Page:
Though Apple TV+ hasn’t made a big enough splash to warrant its own “scorecard,” Apple sees the value in adding exclusive sports to its content slate. Apple has secured the rights to stream two Friday Night Baseball games per week for a total of about 50 games a year, says Variety.
- Revenue: $9.8 billion (includes all WarnerMedia Discovery business)
- Subscribers: 92.1 million for HBO, HBO Max and Discovery+
- Content spending: Unknown
- Pricing (U.S.): $9.99 a month (ad-supported) or $14.99 a month (ad-free)
The relatively new HBO Max is one of the streaming assets owned by the new, combined Warner Bros. Discovery. Following Discovery Inc.’s $43 billion acquisition of WarnerMedia, the newly formed company absorbed HBO Max and president and CEO David Zaslav told Deadline that they plan to increase spending on content.
“We’re doubling down on that HBO team. They’re all committed under contract and we’re going to spend dramatically more this year and next year than we spend last and the year before,” Zaslav said.
In their second-quarter earnings report, Warner Bros. Discovery shared that they have 92.1 million direct-to-consumer streaming subscribers across HBO, HBO Max and Discovery+. This is an increase of 1.7 million from the end of the first quarter. The company has a goal of 130 million global subscribers by 2025. The company doesn’t break down how subscribers each service has or if there are any duplicates, similar to the “subscription vs. subscriber” scenario described in the Disney article above.
During the company’s second-quarter earnings call, the company said they would combine the direct-to-consumer streaming services in a single service. The new service is expected to launch in the U.S. next summer and then into Latin America. The service will expand into European markets and Asia Pacific in 2024, said TechCrunch.
Many streaming services tout the addition of new programming to their line-up, and some services regularly rotate content on their platform. Recently, HBO Max made some bold content moves, drawing criticism for an apparent lack of transparency. They shelved Batgirl because it wasn’t popular with test audiences, and they removed six original movies from their library: The Witches, Moonshot, An American Pickle, Superintelligence, Charm City Kings and Locked Down, said TechCrunch.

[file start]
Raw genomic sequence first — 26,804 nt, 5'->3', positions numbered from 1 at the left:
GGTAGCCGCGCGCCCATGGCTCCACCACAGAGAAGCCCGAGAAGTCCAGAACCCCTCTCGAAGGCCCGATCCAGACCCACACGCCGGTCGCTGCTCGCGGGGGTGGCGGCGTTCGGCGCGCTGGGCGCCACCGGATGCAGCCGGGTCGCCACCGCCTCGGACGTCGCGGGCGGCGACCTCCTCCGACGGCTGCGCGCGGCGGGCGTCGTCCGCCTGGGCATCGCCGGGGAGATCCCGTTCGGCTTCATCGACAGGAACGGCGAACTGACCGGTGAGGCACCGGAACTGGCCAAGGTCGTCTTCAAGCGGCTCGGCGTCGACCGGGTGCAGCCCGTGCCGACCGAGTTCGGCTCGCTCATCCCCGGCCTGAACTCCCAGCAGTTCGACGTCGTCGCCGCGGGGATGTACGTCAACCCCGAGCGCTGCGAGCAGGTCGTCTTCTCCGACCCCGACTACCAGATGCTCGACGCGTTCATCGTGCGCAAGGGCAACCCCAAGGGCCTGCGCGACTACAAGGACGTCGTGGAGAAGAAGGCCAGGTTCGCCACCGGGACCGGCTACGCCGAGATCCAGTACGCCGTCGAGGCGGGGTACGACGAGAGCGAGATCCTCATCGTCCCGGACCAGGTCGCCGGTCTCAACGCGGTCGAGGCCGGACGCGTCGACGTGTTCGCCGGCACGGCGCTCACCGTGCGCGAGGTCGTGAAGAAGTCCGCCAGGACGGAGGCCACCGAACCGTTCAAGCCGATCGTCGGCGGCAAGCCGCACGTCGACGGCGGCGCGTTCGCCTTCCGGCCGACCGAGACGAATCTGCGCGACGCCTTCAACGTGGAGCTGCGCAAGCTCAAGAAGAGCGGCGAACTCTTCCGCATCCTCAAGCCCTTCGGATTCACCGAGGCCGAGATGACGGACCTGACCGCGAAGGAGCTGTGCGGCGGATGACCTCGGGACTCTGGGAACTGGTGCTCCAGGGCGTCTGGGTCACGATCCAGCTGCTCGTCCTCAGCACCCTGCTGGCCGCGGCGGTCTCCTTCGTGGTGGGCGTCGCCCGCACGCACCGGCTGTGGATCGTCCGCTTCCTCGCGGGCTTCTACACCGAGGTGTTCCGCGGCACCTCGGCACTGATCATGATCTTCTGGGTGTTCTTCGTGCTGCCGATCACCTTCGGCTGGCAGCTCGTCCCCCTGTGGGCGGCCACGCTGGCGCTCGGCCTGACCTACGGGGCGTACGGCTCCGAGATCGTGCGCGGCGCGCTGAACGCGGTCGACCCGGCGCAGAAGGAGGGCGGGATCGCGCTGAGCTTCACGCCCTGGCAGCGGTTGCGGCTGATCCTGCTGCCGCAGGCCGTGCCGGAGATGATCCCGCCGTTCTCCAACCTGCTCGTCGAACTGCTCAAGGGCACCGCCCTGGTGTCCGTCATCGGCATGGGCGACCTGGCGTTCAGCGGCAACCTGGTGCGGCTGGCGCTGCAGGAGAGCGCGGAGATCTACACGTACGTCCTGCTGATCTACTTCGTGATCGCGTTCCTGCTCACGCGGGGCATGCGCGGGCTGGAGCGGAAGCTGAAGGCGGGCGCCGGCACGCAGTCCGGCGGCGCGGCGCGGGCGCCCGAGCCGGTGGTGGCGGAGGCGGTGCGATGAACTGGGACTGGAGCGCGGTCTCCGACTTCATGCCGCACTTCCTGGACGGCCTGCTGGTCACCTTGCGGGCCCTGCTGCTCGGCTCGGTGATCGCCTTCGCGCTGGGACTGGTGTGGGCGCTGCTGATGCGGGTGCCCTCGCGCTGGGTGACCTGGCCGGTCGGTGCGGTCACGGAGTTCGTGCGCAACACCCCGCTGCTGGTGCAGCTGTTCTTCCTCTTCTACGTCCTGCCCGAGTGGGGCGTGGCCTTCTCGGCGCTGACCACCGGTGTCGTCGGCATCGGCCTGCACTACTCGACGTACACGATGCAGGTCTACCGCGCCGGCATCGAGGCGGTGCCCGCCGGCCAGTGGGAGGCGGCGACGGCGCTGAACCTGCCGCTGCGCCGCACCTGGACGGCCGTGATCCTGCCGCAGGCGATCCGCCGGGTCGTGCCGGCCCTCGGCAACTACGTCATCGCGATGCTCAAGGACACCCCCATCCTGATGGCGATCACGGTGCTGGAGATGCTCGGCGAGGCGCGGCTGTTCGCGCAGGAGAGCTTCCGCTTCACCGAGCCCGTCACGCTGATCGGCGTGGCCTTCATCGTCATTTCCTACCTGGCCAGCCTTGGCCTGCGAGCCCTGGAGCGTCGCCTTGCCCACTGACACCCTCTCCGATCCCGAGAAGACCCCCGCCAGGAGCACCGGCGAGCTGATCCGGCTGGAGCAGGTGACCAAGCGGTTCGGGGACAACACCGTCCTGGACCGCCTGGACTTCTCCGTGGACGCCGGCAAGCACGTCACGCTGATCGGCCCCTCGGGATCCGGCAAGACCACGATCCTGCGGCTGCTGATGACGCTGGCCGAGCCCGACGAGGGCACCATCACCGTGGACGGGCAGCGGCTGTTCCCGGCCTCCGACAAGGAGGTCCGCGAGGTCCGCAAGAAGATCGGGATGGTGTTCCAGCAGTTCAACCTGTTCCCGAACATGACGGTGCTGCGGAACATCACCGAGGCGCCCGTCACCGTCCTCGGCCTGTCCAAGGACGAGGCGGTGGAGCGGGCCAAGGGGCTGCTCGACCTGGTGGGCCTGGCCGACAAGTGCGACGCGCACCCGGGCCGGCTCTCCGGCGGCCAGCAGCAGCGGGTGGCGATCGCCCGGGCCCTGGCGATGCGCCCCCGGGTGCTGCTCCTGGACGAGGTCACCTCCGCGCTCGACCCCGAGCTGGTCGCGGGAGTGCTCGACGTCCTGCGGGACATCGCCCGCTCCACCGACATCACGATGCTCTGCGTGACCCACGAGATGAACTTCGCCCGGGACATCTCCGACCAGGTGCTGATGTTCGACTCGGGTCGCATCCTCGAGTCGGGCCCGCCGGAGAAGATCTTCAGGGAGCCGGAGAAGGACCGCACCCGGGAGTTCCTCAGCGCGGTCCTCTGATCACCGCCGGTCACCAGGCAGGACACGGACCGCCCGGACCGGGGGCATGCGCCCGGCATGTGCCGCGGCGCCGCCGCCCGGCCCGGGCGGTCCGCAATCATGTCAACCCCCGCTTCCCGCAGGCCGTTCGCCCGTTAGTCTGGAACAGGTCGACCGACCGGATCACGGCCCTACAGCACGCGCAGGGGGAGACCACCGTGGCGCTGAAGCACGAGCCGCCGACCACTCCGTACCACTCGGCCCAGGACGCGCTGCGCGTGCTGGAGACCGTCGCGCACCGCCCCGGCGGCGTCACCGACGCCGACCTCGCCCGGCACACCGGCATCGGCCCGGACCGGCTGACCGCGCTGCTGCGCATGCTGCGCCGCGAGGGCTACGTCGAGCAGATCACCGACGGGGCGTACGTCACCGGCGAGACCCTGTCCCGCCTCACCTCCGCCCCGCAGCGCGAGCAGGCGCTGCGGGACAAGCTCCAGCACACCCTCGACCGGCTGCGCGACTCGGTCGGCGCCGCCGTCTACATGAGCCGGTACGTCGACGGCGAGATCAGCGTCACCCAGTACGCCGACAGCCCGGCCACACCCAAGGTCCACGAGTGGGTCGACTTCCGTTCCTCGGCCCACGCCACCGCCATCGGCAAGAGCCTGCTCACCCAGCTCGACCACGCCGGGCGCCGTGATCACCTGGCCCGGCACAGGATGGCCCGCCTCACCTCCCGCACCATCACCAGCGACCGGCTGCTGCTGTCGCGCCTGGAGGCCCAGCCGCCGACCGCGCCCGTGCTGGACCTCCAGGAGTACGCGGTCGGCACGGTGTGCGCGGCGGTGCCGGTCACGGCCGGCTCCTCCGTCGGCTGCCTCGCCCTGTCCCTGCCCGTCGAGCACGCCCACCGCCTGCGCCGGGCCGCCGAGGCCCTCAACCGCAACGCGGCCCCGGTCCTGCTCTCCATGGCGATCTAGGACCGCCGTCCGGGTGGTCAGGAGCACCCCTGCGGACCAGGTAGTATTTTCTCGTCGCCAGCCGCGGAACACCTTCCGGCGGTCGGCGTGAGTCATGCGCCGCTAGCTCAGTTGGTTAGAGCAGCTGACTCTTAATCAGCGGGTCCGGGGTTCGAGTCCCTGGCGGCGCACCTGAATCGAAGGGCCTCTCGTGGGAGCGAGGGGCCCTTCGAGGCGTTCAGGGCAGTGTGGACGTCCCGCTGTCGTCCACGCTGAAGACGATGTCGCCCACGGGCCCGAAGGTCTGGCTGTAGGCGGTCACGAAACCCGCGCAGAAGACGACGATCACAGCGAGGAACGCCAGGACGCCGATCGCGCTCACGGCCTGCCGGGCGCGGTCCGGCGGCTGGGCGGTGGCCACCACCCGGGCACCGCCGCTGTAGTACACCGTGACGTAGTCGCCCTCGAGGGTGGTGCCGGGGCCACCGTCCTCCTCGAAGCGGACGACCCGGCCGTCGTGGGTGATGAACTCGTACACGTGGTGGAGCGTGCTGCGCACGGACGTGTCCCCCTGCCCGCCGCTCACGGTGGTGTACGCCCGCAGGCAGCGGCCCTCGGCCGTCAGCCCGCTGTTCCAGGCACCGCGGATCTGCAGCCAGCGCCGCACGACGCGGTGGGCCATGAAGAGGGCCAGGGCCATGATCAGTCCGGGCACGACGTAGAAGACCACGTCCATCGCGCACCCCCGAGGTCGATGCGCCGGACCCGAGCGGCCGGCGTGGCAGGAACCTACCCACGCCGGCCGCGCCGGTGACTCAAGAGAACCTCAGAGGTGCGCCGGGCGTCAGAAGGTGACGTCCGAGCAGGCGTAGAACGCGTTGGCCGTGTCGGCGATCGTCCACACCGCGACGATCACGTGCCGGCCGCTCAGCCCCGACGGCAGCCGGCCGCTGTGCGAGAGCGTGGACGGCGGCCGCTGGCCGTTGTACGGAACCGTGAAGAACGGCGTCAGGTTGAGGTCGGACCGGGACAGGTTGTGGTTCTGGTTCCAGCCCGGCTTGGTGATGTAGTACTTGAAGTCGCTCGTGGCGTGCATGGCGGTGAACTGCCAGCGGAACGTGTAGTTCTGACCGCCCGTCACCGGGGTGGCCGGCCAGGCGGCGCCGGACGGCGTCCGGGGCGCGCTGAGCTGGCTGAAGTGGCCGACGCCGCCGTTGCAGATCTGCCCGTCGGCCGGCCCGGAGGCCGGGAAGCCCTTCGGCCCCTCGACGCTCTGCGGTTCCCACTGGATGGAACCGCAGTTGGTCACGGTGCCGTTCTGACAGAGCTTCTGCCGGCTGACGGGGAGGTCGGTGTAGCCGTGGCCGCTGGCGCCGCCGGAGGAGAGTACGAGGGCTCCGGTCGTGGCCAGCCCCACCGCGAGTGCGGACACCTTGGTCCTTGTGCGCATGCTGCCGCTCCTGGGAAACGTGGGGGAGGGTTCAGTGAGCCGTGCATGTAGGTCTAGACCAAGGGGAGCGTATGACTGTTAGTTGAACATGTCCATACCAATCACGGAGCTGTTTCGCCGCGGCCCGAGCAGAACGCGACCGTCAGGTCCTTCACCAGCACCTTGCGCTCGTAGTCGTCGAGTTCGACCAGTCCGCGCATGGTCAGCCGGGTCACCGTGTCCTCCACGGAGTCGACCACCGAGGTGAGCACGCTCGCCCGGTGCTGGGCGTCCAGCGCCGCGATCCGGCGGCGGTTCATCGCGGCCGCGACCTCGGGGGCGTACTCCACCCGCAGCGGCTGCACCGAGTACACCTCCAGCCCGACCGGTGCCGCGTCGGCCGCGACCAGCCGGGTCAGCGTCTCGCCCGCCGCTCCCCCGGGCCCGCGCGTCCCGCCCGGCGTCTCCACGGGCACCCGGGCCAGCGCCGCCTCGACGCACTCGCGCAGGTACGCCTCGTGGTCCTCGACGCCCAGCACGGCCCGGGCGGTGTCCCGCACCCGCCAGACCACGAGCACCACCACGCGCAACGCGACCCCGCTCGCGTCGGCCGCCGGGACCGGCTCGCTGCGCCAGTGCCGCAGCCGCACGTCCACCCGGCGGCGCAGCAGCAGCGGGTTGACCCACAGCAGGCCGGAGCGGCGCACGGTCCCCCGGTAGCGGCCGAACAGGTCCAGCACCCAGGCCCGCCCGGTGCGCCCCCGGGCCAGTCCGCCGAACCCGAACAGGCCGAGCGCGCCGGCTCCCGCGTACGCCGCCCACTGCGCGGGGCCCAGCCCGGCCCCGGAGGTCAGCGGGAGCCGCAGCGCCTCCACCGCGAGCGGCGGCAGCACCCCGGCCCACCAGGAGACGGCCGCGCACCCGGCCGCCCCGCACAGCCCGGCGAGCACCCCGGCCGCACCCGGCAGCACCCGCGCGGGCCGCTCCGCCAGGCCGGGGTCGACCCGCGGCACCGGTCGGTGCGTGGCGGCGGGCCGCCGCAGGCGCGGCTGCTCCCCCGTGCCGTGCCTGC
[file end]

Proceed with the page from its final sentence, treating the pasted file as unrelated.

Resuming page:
Though it is hard to find reliable numbers for most-watched shows on HBO Max, here are some of the programs listed as “best” for HBO Max:
- House of the Dragon, a prequal to Game of Thrones
- The Staircase
- The Flight Attendant
- The Other Two
- It’s a Sin
What’s next for streaming?
Sports programming: We expect to see more streaming subscription services securing the rights to exclusive sports programming. This is an area of opportunity to attract loyal audiences, particularly for cord-cutters and cord-nevers. By gaining exclusive rights to popular shows like the NFL’s Thursday Night Football, streamers gain a wide range of potential benefits, provided fans know where to find them and are subscribers or are willing to subscriber to gain access. Another challenge for streaming platforms is that those who are paying big bucks to gain exclusive rights have a lot of work to do to get a good return on their investment.
Shifting business models: We have already seen this over the last year. Several services have eliminated free trials (e.g., Disney+, Netflix), and several services have added or are adding ad-supported tiers. The tiers are either free (e.g., Peacock) or are priced lower than the ad-free versions (e.g., HBO Max and Paramount+) to attract a different group of subscribers. This shift appeals to subscribers who want to sign up for more than one streaming service and/or are willing to sit through a few ads to save a few bucks. Some services with an ad-supported tier adjust their content catalog to limit content available to ad-supported viewers.
Price increases: This is another trend we have seen in the last year. As inflation continues to rise, so do prices for all products and services. This helps streaming subscription services justify price increases. Though the price shift is subtle on the consumer side ($1 to $3 a month increases), these small adjustments add up for the streaming platforms. This is particularly important to the streaming services as they compete on content by increasing their content spending. Producing original programming or purchasing the exclusive rights to content is expensive, and many of the streaming services are posting huge losses. They need to course correct or shift their strategy.
Theatrical releases: Services like Disney and HBO Max have experimented with theatrical releases with varying levels of success. This option was really born out of necessity during COVID. Some movies release on the streaming service and in the theater on the same day. Other movies are available in the theaters exclusively for their premiere and move to the streaming service later, depending on their success at the box office. We expect to see more experimentation of this model, but we don’t anticipate it will be particularly popular of a business model feature that will make or break a streaming subscription service.
Content: Content remains one of the primary reasons streaming viewers choose a particular streaming subscription service, despite minor price increases. One potential sticking point is the transparency with which these services operate. The Washington Post reported earlier this week that subscribers don’t like it when services remove their favorite content without disclosing that in advance. Part of that responsibility is on the subscriber. Many of the services publish a list of what’s coming and going each month on their blogs or websites. Other have run into a situation similar to HBO Max. They quietly removed content and then got blasted online for having done so.